We all know that Peter Pan makes his home in the land where you'll never grow up. However, he probably didn't start there, and he likely won't end there. In the sixteenth and seventeenth centuries, in the Caribbean, the Spanish believed that there was an island that had the fountain of youth. Is it coincidental, that there are both pirates and Indians on an island where kids never age? What I want to know is: Is it possible that the legend of the fountain of youth, could have inspired the story of Peter Pan.

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    Loosely not. The central theme of J. M. Barrie's Peter Pan is focused on remaining young to avoid the loss experienced during adulthood. I believe the author was very moved by a recent death. If I can find references I'll try to answer later
    – AncientSwordRage
    Jan 10 '16 at 10:12

The Spark Behind Peter Pan:

Barrie was the author of Peter Pan, but he credited five boys with inspiring the tale: George, John (Jack), Peter, Michael and Nicholas (Nico) Llewelyn Davies. (Source)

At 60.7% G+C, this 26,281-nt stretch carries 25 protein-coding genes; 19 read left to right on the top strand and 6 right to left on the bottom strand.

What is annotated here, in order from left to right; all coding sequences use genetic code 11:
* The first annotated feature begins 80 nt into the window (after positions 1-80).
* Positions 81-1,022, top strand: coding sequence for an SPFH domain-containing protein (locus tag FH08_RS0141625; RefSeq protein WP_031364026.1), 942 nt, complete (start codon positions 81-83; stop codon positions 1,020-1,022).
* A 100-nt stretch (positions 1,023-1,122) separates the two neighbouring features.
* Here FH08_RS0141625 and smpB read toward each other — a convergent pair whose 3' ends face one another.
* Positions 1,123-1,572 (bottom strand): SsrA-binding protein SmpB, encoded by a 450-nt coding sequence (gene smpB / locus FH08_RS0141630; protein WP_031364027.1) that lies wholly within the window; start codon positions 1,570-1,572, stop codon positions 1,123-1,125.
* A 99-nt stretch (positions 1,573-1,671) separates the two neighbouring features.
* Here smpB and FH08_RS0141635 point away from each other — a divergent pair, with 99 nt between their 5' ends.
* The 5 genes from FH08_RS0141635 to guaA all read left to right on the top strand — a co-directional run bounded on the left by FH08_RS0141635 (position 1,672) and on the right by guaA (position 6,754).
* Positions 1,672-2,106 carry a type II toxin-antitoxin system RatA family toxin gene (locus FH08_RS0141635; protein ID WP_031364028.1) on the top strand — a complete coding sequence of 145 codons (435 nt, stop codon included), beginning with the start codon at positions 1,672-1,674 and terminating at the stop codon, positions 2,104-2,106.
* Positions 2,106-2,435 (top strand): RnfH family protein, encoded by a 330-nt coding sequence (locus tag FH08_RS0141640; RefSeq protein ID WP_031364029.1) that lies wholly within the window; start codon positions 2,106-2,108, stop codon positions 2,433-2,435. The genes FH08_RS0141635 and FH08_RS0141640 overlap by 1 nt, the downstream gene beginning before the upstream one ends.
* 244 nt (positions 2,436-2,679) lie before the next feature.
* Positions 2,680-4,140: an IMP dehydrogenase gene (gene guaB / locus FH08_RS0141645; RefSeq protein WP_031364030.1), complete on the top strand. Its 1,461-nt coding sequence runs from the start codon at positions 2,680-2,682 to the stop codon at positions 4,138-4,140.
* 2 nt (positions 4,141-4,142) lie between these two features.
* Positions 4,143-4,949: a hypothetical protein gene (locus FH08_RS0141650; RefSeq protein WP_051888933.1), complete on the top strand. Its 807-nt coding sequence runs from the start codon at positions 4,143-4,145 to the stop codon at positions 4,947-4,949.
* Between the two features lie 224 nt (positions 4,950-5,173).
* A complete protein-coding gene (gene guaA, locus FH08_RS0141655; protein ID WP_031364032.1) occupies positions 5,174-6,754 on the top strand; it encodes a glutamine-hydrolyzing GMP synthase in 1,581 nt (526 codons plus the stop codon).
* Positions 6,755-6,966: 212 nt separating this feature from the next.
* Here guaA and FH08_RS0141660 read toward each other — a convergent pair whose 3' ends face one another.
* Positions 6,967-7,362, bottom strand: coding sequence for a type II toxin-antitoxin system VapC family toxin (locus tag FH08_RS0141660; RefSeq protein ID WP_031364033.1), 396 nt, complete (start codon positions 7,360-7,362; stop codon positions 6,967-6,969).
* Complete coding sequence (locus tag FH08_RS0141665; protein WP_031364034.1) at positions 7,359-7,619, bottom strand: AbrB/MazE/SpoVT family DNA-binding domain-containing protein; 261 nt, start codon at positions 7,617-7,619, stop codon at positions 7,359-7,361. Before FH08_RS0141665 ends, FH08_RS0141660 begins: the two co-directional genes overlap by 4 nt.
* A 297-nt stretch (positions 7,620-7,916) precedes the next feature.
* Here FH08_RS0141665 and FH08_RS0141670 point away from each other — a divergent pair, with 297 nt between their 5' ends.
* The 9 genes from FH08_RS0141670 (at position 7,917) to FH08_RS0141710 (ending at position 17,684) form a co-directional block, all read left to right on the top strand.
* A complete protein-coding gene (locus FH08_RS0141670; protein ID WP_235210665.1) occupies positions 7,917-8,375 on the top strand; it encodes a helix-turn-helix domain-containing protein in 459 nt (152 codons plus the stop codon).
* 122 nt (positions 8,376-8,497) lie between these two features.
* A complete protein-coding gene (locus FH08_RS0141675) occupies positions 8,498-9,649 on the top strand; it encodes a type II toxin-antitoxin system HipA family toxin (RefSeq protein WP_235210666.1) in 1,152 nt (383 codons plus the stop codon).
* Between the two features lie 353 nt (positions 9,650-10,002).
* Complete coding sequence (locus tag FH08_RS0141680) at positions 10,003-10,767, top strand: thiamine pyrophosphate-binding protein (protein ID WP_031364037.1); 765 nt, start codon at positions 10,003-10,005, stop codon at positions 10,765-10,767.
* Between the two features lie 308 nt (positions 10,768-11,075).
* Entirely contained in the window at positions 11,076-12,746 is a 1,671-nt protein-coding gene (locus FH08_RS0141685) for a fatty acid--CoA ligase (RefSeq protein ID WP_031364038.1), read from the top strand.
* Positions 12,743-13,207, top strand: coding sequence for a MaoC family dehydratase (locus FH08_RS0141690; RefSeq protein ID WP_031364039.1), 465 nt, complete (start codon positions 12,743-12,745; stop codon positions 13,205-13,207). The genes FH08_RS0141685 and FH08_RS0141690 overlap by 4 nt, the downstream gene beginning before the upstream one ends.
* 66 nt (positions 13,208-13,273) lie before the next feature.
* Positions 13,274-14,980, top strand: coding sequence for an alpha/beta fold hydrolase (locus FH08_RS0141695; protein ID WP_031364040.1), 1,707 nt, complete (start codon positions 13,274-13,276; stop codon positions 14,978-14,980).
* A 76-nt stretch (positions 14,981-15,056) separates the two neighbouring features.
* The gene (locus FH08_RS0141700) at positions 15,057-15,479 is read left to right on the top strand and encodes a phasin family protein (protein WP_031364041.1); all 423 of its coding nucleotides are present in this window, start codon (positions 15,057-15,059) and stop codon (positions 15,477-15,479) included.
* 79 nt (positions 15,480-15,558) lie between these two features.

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Michael Llewelyn Davies as Peter Pan, 1906. (Photo: Wikimedia Commons)

This is also a good read about the tragedy that inspired creation of Peter Pan.

Water of Life:

From the Early Accounts heading in Wikipedia:

A story of the "Water of Life" appears in the Eastern versions of the Alexander romance, which describes Alexander the Great and his servant crossing the Land of Darkness to find the restorative spring. These earlier accounts inspired the popular medieval fantasy The Travels of Sir John Mandeville, which also mentions the Fountain of Youth as located at the foot of a mountain outside Polombe (modern Kollam) in India. (Source)

However, the legend became particularly prominent in the sixteenth century when it became attached to the Spanish explorer Juan Ponce de León.

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